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August 17th, 2012
11:40 AM ET

Conservatives see Family Research Council attack as more evidence of what they call war on religion

By Dan Gilgoff, CNN.com Religion Editor

Washington (CNN) - For many conservative Christians, this week's Family Research Council shooting that wounded a security guard and that the FBI is investigating as a possible act of domestic terrorism was hardly a one-off attack.

Rather, they say the incident is the latest evidence in what they allege is a growing war on religion from the left, an offensive they say extends from the Obama White House down to the liberal grass roots and even foreign governments.

“It's easy to brush aside this incident as one act of a crazy man until you consider the past two weeks,” activist Dana Loesch wrote on the conservative site Breitbart.com in a piece titled “A literal war on religion?”

Like other conservatives and officials at the Family Research Council, Loesch tied the shooting to recent criticism of Chick-fil-A, the restaurant chain that recently came under attack for remarks its CEO made that appeared to oppose same-sex marriage. CEO Dan Cathy said he supported "the biblical definition of the family unit."

Conservatives decried the outspoken opposition to Chick-fil-A - which included some high-profile American mayors saying the restaurant chain wasn’t welcome in their cities - as evidence of the purported war on religion and religious liberty.

The suspect in the Family Research Council attack, Floyd Lee Corkins II, was carrying 15 Chick-fil-A sandwiches in his backpack - along with a pistol and extra ammunition - and told a security guard, “I don’t like your politics,” before opening fire Wednesday, according to a criminal complaint filed by authorities.

“The Family Research Council is affiliated with Chick-Fil-A,” wrote Loesch, who is a CNN contributor, on Breitbart. “Chick-Fil-A came under fire due to the free speech of CEO Dan Cathy by militant anti-Christian and anti-free speech activists.”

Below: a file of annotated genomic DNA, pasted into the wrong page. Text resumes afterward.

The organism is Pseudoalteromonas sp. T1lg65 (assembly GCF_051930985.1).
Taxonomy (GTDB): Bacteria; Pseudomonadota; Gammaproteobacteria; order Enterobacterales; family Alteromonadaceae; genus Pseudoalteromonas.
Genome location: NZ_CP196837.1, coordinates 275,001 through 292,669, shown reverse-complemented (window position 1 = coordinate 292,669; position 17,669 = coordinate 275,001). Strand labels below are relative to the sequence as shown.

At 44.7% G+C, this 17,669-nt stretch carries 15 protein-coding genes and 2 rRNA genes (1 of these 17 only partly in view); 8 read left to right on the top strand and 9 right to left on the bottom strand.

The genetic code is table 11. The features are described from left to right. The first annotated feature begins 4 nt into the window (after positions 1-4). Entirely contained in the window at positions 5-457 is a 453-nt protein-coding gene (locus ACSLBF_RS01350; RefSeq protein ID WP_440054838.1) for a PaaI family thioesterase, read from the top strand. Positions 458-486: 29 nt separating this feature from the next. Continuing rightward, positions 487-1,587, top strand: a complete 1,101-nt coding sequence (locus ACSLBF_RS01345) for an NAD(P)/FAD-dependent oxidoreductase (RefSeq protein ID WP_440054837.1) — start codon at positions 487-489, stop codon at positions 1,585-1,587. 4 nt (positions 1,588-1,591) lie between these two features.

The American Family Association, a conservative evangelical group, also tied Wednesday's attack to what it said was a broader liberal offensive.

"This near-tragic incident marks an alarming turn in our cultural battle over values," the group said in a statement Thursday. "The left’s war on religion and Christianity has now gone from symbolic to literal."

For decades, conservatives have alleged a liberal war on religion, dating the effort to the 1963 Supreme Court decision that outlawed state-sanctioned school prayer.

Conservatives renewed their argument this year after an Obama administration rule that requires employees to be given free contraception coverage in health insurance plans, even if they work for a Catholic institution.

A recent campaign ad from presumptive Republican nominee Mitt Romney says that "President Obama used his healthcare plan to declare war on religion, forcing religious institutions to go against their faith.”

In a press conference Thursday, Family Research Council President Tony Perkins pinned blame for the attack partly on the Southern Poverty Law Center, which had labeled the council a hate group over its pronunciations against homosexuality.

While saying the alleged gunman was ultimately responsible, Perkins said that he "was given a license to shoot an unarmed man by organizations like the Southern Poverty Law Center that have been reckless in labeling organizations hate groups because they disagree with them on public policy."

“The cornerstone of our society is freedom of speech and freedom of religion,” Perkins said. “If we lose those, we lose our future.”

In an interview with Fox News Channel, Perkins framed the incident as an attack on Christians everywhere.

“Terrorism is designed to intimidate, to drive people back and make them fearful,” he said, adding that the incident was designed to scare “the Family Research Council and by extension family values supporters and Christians across the nation.”

Liberal groups said efforts to paint the Family Research Council incident as an attack on religion were disingenuous.

“Religious Right groups have long equated any criticism of their positions or tactics as attacks on their freedom of speech and religion,” the group People for the American Way said in a post Friday on its “Right Wing Watch” site. “Now they are taking it a step further to say that critics must stop calling out their hateful rhetoric and naming it as such. ...